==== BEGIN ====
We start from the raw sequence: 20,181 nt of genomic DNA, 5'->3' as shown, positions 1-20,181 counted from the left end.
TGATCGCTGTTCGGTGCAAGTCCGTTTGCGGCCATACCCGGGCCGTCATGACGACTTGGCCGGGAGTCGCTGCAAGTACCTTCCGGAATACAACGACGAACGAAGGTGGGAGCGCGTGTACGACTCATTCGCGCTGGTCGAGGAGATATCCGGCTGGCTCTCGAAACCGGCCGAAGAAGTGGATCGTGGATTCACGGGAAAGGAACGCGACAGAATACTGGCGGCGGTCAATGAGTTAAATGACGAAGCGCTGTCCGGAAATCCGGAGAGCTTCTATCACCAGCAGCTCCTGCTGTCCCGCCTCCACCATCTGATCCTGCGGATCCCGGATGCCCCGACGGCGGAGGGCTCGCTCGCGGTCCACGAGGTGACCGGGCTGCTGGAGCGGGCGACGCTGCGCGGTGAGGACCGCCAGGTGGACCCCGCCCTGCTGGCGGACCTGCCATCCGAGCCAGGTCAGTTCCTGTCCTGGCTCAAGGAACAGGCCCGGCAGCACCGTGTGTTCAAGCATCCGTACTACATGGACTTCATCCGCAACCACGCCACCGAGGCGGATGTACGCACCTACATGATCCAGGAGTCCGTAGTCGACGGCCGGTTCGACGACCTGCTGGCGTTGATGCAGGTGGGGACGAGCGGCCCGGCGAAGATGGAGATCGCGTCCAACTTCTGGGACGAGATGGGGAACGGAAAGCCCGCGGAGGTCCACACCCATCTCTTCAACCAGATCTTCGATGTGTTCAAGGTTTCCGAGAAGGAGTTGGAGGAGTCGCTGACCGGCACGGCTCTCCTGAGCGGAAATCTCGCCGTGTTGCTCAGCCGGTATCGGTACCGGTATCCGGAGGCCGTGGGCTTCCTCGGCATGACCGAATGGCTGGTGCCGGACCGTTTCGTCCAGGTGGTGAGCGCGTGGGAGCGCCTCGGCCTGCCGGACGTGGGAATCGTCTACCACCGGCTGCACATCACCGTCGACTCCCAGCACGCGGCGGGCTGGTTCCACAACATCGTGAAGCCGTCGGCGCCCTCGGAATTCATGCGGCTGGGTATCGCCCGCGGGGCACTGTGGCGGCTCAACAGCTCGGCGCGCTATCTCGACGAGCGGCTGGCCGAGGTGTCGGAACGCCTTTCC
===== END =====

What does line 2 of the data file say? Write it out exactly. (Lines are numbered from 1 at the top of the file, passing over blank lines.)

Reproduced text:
TGATCGCTGTTCGGTGCAAGTCCGTTTGCGGCCATACCCGGGCCGTCATGACGACTTGGCCGGGAGTCGCTGCAAGTACCTTCCGGAATACAACGACGAACGAAGGTGGGAGCGCGTGTACGACTCATTCGCGCTGGTCGAGGAGATATCCGGCTGGCTCTCGAAACCGGCCGAAGAAGTGGATCGTGGATTCACGGGAAAGGAACGCGACAGAATACTGGCGGCGGTCAATGAGTTAAATGACGAAGCGCTGTCCGGAAATCCGGAGAGCTTCTATCACCAGCAGCTCCTGCTGTCCCGCCTCCACCATCTGATCCTGCGGATCCCGGATGCCCCGACGGCGGAGGGCTCGCTCGCGGTCCACGAGGTGACCGGGCTGCTGGAGCGGGCGACGCTGCGCGGTGAGGACCGCCAGGTGGACCCCGCCCTGCTGGCGGACCTGCCATCCGAGCCAGGTCAGTTCCTGTCCTGGCTCAAGGAACAGGCCCGGCAGCACCGTGTGTTCAAGCATCCGTACTACATGGACTTCATCCGCAACCACGCCACCGAGGCGGATGTACGCACCTACATGATCCAGGAGTCCGTAGTCGACGGCCGGTTCGACGACCTGCTGGCGTTGATGCAGGTGGGGACGAGCGGCCCGGCGAAGATGGAGATCGCGTCCAACTTCTGGGACGAGATGGGGAACGGAAAGCCCGCGGAGGTCCACACCCATCTCTTCAACCAGATCTTCGATGTGTTCAAGGTTTCCGAGAAGGAGTTGGAGGAGTCGCTGACCGGCACGGCTCTCCTGAGCGGAAATCTCGCCGTGTTGCTCAGCCGGTATCGGTACCGGTATCCGGAGGCCGTGGGCTTCCTCGGCATGACCGAATGGCTGGTGCCGGACCGTTTCGTCCAGGTGGTGAGCGCGTGGGAGCGCCTCGGCCTGCCGGACGTGGGAATCGTCTACCACCGGCTGCACATCACCGTCGACTCCCAGCACGCGGCGGGCTGGTTCCACAACATCGTGAAGCCGTCGGCGCCCTCGGAATTCATGCGGCTGGGTATCGCCCGCGGGGCACTGTGGCGGCTCAACAGCTCGGCGCGCTATCTCGACGAGCGGCTGGCCGAGGTGTCGGAACGCCTTTCC